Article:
Not only for lungs: the damage caused by smoking to the environment
Although many talk about the effects of smoking on health, they are not aware of its enormous damage to the environment. How do we destroy the environment for the manufacture of cigarettes and what can we do to save the world?
Most people are aware of the great damage smoking has to health, but are not aware of the many effects of smoking on the environment. Every stage of the life cycle of the cigarette, from tobacco growth to the accumulation of garbage in the bucket and cigarette packs, causes enormous environmental damage.
Tobacco is one of the world’s major agricultural crops, most of it grown in the developing world. China is the largest producer of tobacco in the world, followed by Brazil, India and the United States.
One of the problems is that for the cultivation of plots of land for the cultivation of tobacco, deforestation is necessary. Because tobacco cultivation requires more nutrient-rich soil than other crops, such as corn or wheat and fertilizers, cost a lot of money, some farmers choose to move to new soil each time instead of fertilizing the soil.
In addition, for the cultivation of tobacco there is a need for multiple spraying materials. In the United States, only 26% of the spraying materials are used to grow tobacco, and the drying process of tobacco is a major factor in the extinction of the earth’s forests.
One tree for 300 cigarettes
For the production of 300 cigarettes should be cut down one tree. It is estimated that more than 2,000,000 hectares of natural wood are harvested each year for the production of tobacco, which accounts for 5% of deforestation in developing countries and 1.7% of global mining.
In Tanzania, which is twice as big as California, 93% of tobacco is wiped out by natural deforestation. In areas that used to be rich in natural wood, the forests dwindled so much that today farmers have to walk about 10 kilometers to find wood for cutting.
As a result of these changes in soil cover, severe ecological changes have occurred in the area. In Malawi, one of the poorest countries in Africa, farmers received incentives from tobacco companies and many went to tobacco. Tobacco has become the main product exported to more than 60 countries.
For example, in Malawi, 3% of the natural woodland is harvested every year. The land used to produce tobacco could have been used to grow food that is so needed in these countries. In South Korea, 45 percent of deforestation is for tobacco production and China, the world’s largest tobacco producer, is over 20 percent.
One tree for 300 cigarettes ()
One tree for 300 cigarettes ()
Tobacco growth is moving to developing countries
Many organizations have defined the transition to tobacco growing as a major threat to sustainable and sustainable development, as profit for farmers and workers is short-lived, while long-term damage to the ecosystem, farmers and residents is long-term. Over the past decade tobacco has grown mainly to developing countries and is based on temporary and cheap labor and child labor.
Cigarettes, matches and smoking aids cause many fires every year. In Alberta alone in 1997-2001, there were 2,310 cigarette fires that caused 284 casualties, 40 deaths and property damage worth $ 46 million. About 1,000,000 fires are caused each year by children as a result of the use of cigarette lighters, and an estimated 800 people are killed each year in cigarette-related fires.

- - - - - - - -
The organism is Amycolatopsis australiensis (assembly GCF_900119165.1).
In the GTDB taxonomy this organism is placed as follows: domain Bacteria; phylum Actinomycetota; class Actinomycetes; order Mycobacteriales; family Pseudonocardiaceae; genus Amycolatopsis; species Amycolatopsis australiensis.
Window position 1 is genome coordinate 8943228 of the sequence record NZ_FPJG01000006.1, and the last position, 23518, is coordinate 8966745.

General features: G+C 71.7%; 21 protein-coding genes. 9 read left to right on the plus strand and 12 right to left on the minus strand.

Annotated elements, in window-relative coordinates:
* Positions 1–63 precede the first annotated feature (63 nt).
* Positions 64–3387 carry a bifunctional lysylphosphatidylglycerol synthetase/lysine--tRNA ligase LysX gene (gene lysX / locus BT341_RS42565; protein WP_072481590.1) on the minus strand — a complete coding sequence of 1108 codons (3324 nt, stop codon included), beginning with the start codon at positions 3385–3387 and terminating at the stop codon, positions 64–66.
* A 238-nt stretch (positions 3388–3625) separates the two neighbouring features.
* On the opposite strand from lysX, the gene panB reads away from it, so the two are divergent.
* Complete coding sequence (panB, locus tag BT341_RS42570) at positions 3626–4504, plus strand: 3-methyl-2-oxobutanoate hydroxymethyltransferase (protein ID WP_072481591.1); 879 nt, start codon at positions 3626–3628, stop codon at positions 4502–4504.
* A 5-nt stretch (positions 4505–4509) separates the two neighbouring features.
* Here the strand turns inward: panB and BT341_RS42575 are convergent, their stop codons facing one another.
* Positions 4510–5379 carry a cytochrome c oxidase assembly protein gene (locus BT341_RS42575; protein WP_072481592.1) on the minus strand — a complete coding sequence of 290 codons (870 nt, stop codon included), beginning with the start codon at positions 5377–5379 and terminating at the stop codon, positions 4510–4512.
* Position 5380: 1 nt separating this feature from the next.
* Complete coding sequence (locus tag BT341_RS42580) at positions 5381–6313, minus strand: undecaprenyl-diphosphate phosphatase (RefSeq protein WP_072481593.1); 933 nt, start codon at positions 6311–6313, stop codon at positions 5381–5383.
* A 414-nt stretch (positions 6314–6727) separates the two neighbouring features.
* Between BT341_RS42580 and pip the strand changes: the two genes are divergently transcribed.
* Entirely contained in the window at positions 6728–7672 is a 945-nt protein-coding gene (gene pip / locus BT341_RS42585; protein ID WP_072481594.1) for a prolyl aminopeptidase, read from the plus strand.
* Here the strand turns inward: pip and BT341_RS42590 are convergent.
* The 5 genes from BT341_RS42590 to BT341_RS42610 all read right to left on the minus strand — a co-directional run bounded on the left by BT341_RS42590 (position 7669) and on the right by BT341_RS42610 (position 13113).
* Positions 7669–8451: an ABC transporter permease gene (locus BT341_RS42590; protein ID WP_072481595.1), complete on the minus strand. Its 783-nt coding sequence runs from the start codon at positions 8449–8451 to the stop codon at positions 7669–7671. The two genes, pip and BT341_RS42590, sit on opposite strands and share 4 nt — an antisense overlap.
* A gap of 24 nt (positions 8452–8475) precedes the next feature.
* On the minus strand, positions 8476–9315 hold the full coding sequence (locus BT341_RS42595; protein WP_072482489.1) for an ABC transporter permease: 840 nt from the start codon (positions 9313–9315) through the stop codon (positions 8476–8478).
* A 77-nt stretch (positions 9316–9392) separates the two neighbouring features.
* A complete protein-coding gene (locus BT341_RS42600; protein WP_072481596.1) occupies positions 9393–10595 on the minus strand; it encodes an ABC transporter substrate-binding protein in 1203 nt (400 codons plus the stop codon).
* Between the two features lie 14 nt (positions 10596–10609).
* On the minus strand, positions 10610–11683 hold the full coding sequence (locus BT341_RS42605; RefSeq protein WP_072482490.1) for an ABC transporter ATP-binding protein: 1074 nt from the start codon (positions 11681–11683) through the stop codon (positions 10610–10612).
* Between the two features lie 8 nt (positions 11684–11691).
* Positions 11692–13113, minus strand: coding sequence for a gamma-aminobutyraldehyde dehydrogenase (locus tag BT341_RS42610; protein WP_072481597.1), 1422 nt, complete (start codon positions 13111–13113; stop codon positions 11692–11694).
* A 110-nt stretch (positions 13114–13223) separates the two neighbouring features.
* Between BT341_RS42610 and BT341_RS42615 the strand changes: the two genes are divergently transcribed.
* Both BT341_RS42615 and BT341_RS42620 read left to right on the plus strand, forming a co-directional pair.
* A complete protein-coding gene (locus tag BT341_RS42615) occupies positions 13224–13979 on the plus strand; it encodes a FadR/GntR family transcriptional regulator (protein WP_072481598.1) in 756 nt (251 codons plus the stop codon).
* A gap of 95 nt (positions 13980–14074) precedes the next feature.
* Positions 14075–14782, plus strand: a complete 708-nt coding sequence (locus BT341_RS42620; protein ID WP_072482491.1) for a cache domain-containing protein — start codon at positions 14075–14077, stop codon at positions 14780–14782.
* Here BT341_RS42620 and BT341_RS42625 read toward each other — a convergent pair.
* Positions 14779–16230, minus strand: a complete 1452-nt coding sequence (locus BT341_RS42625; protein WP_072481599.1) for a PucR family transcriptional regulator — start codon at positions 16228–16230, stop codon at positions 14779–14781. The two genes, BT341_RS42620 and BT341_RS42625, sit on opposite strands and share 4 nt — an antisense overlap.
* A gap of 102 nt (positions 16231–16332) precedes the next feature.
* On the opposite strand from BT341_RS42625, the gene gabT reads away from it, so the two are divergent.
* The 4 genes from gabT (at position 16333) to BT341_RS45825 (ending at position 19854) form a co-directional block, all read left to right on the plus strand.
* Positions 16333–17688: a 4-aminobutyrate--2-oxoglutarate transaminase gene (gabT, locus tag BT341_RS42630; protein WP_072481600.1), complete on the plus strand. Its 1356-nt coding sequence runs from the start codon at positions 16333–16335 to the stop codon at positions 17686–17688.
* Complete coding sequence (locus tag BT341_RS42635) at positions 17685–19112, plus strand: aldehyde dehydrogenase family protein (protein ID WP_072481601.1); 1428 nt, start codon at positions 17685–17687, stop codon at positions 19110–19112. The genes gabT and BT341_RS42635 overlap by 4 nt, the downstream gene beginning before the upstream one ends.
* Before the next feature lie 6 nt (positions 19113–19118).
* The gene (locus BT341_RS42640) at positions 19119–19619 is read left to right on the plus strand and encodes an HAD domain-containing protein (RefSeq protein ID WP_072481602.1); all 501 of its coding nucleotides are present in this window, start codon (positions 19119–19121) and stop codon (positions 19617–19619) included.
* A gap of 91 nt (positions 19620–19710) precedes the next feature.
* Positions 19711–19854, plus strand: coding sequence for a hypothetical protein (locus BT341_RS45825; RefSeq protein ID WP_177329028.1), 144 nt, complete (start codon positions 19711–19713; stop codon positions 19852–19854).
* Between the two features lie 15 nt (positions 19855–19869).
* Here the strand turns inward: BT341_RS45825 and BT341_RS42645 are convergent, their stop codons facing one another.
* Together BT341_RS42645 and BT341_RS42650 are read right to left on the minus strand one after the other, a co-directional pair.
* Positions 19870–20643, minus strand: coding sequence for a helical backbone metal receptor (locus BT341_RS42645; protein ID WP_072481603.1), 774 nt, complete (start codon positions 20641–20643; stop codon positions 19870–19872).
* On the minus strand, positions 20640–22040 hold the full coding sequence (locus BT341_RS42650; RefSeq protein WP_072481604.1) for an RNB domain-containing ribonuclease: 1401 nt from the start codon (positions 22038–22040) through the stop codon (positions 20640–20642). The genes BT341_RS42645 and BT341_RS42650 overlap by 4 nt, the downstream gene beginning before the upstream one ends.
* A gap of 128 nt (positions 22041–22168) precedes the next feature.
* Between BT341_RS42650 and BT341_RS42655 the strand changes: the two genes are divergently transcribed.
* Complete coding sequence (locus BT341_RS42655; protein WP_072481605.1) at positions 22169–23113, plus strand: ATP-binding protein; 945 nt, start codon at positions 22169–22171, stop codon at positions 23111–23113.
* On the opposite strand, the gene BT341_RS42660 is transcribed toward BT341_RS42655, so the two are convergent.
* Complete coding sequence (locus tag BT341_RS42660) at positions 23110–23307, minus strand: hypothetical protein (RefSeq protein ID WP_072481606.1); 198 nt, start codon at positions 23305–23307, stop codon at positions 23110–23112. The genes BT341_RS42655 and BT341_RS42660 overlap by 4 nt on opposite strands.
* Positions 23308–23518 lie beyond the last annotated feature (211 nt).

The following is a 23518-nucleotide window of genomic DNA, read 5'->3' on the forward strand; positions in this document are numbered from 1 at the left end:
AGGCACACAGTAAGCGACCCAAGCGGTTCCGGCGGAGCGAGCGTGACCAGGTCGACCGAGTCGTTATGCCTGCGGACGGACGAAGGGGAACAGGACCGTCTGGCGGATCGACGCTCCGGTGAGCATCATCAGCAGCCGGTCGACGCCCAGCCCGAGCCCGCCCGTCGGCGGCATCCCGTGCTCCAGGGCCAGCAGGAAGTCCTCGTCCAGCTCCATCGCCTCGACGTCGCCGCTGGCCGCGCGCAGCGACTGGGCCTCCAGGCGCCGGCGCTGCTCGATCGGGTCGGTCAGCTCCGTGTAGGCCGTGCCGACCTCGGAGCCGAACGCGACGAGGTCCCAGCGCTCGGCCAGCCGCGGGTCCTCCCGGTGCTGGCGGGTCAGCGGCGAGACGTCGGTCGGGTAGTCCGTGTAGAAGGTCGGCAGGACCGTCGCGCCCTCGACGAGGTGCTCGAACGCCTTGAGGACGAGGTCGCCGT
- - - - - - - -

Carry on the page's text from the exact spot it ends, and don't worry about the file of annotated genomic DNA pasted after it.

In order to transport tobacco and distribute cigarettes in the world, it is necessary to use airplanes and trucks. Although there is no accurate information about the impact on the environment, there is no doubt that this is additional damage. To this must be added the resources invested in advertising various tobacco products, especially cigarettes.
Smoking – the main cause of air pollution
Smoking is the main cause of air pollution in indoor spaces. Cigarette smoke contains about 4000 chemicals, 50 of which are known carcinogens, and the damage of passive smoking has been demonstrated in many studies.
The cigarette butts and cigarette packages make up about 40% of the street trash in the Western world. It is estimated that 4.3 trillion cigarette butts are thrown into the garbage each year. Differences that contain the same 4000 toxic chemicals of cigarettes, they are not degradable and accumulate in the lakes and seas of the Earth. In contact with water chemicals such as cadmium, lead and arsenic are released and poison the marine environment, vegetation and animals.
We are used to thinking about cigarettes as a product that smokes it, but we must remember that tobacco should be planted, rubbed, sprayed, dried, grind, mix, roll, pack, transport, advertise, market, sell, vacate packages and treat health damage. Tobacco production rose from 4.2 million tons in 1974 to 7.2 million in 2000.
While tobacco consumption in the developed world decreased by 5%, consumption in developing countries increased by 70%. Every year, about 5.5 trillion cigarettes are smoked in the world, produced by seven global tobacco companies, and the findings of the World Bank report point to an impact on the global economy, particularly in developing countries.
In conclusion, quitting smoking is not only the most effective intervention to improve the health of all of us and contribute to our environment and future generations.